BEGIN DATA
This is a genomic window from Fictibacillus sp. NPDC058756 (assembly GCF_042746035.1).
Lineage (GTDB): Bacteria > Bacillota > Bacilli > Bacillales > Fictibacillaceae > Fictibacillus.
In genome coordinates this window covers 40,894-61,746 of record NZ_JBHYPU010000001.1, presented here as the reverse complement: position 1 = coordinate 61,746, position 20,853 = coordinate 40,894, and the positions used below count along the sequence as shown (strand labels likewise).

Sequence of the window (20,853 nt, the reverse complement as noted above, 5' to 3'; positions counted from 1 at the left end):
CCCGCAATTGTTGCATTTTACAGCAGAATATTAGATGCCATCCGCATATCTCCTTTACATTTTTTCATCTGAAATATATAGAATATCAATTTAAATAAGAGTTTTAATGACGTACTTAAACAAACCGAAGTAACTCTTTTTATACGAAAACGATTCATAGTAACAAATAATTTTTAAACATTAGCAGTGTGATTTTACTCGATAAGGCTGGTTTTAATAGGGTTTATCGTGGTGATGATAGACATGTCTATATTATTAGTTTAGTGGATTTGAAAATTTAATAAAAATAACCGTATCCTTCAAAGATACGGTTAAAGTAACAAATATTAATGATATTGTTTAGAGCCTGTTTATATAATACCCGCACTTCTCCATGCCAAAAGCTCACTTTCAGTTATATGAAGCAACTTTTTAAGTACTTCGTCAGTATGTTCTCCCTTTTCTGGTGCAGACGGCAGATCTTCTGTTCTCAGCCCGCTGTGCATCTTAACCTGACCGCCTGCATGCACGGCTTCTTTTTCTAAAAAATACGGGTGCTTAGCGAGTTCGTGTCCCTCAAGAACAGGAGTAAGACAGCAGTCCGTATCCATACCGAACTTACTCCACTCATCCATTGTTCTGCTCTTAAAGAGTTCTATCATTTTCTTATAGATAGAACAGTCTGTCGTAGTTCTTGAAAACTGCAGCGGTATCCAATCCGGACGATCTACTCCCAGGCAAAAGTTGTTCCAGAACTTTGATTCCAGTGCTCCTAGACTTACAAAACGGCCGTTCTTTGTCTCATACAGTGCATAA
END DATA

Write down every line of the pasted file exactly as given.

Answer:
This is a genomic window from Fictibacillus sp. NPDC058756 (assembly GCF_042746035.1).
Lineage (GTDB): Bacteria > Bacillota > Bacilli > Bacillales > Fictibacillaceae > Fictibacillus.
In genome coordinates this window covers 40,894-61,746 of record NZ_JBHYPU010000001.1, presented here as the reverse complement: position 1 = coordinate 61,746, position 20,853 = coordinate 40,894, and the positions used below count along the sequence as shown (strand labels likewise).

Sequence of the window (20,853 nt, the reverse complement as noted above, 5' to 3'; positions counted from 1 at the left end):
CCCGCAATTGTTGCATTTTACAGCAGAATATTAGATGCCATCCGCATATCTCCTTTACATTTTTTCATCTGAAATATATAGAATATCAATTTAAATAAGAGTTTTAATGACGTACTTAAACAAACCGAAGTAACTCTTTTTATACGAAAACGATTCATAGTAACAAATAATTTTTAAACATTAGCAGTGTGATTTTACTCGATAAGGCTGGTTTTAATAGGGTTTATCGTGGTGATGATAGACATGTCTATATTATTAGTTTAGTGGATTTGAAAATTTAATAAAAATAACCGTATCCTTCAAAGATACGGTTAAAGTAACAAATATTAATGATATTGTTTAGAGCCTGTTTATATAATACCCGCACTTCTCCATGCCAAAAGCTCACTTTCAGTTATATGAAGCAACTTTTTAAGTACTTCGTCAGTATGTTCTCCCTTTTCTGGTGCAGACGGCAGATCTTCTGTTCTCAGCCCGCTGTGCATCTTAACCTGACCGCCTGCATGCACGGCTTCTTTTTCTAAAAAATACGGGTGCTTAGCGAGTTCGTGTCCCTCAAGAACAGGAGTAAGACAGCAGTCCGTATCCATACCGAACTTACTCCACTCATCCATTGTTCTGCTCTTAAAGAGTTCTATCATTTTCTTATAGATAGAACAGTCTGTCGTAGTTCTTGAAAACTGCAGCGGTATCCAATCCGGACGATCTACTCCCAGGCAAAAGTTGTTCCAGAACTTTGATTCCAGTGCTCCTAGACTTACAAAACGGCCGTTCTTTGTCTCATACAGTGCATAA